Over the last three decades, Mary Weatherford has developed a rich and diverse painting practice, from her early 1990s target paintings based on operatic heroines, to the expansive, gestural canvases overlaid with neon glass-tubing that brought attention to Weatherford’s practice in the 2010s. Mary Weatherford: Canyon—Daisy—Eden presents a survey of Weatherford’s career, drawing from several distinct bodies of work made between 1989–2017. As constant experiments with color, scale, and materials, these works as a whole reveal the continuity of Weatherford’s preoccupation with memory and experience, both personal and historical.
Originally from Ojai, California, Weatherford earned a B.A. in art history and visual arts from Princeton University, and an M.F.A from the Milton Avery School of Fine Arts at Bard College. In 1985, she participated in the Whitney Independent Study Program where she developed her earliest paintings, some of which include colored targets and silkscreened images of flowers, vines, and female figures titled after literary heroines. A profound and longstanding study of nature is reflected in other works from the late 1990s and early 2000s. Weatherford incorporated elements of assemblage into a series of stained canvases, including physical shells, sponges, and starfish. In 2005, Weatherford embarked upon a pivotal series of paintings based on plein-air drawings she made of a sea cave on Pismo Beach, a coastal area a few hours north of Los Angeles.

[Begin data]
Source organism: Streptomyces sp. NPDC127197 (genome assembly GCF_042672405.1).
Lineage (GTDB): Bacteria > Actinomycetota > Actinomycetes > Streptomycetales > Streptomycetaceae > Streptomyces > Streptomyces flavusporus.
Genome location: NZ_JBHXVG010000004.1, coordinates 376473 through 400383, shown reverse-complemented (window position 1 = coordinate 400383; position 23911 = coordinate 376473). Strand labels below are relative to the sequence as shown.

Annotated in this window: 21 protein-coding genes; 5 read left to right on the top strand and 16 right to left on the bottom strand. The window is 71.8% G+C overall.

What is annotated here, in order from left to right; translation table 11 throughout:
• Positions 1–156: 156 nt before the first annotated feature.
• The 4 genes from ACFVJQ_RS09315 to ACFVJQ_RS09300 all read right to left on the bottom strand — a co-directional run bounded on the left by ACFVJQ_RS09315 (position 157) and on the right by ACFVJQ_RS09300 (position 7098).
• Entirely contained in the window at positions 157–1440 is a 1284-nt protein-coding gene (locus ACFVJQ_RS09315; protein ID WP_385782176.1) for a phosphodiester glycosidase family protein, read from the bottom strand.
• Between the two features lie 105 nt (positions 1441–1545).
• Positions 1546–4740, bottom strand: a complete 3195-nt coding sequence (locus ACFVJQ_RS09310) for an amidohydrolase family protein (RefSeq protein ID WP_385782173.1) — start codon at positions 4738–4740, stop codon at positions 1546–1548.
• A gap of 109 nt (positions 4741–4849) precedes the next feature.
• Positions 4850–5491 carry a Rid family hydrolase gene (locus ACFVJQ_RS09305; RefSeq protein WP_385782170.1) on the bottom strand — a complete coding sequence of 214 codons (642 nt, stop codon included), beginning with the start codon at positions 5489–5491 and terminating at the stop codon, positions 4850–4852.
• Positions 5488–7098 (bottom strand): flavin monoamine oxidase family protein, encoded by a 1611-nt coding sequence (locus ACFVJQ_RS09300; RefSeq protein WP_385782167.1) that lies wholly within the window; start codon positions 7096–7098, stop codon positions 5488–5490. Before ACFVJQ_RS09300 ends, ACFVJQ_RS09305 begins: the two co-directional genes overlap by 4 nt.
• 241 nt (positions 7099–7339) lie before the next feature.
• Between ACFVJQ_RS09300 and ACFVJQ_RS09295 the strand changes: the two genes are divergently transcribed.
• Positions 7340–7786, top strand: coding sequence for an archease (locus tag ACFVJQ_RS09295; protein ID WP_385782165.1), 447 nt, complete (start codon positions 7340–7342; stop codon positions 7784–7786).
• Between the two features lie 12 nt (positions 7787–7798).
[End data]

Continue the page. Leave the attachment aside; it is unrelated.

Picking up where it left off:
Her 2012 Bakersfield Project was the first series of paintings to incorporate neon tubing and revealed a new way of making that occupies the artist to this day. The works reflect Weatherford’s previous engagement with gestural forms and immersive scale and are drawn from memory using a variety of techniques and artistic references. The colors and textures of the works indicate shifting lights, atmosphere, and mood, often evoking a specific time, locale, and temperature, such as Greek seafood restaurant murals and liquor store neon signs seen while driving at dusk in Bakersfield, California.
A career-spanning catalogue will be published in conjunction with the exhibition and will include an introductory essay by co-curator Bill Arning, an interview with the artist by co-curator Ian Berry, and writings by Elissa Auther, Nick Debs, Arnold Kemp, Rebecca Morris, Michael St. John, Margaret Weatherford, and others.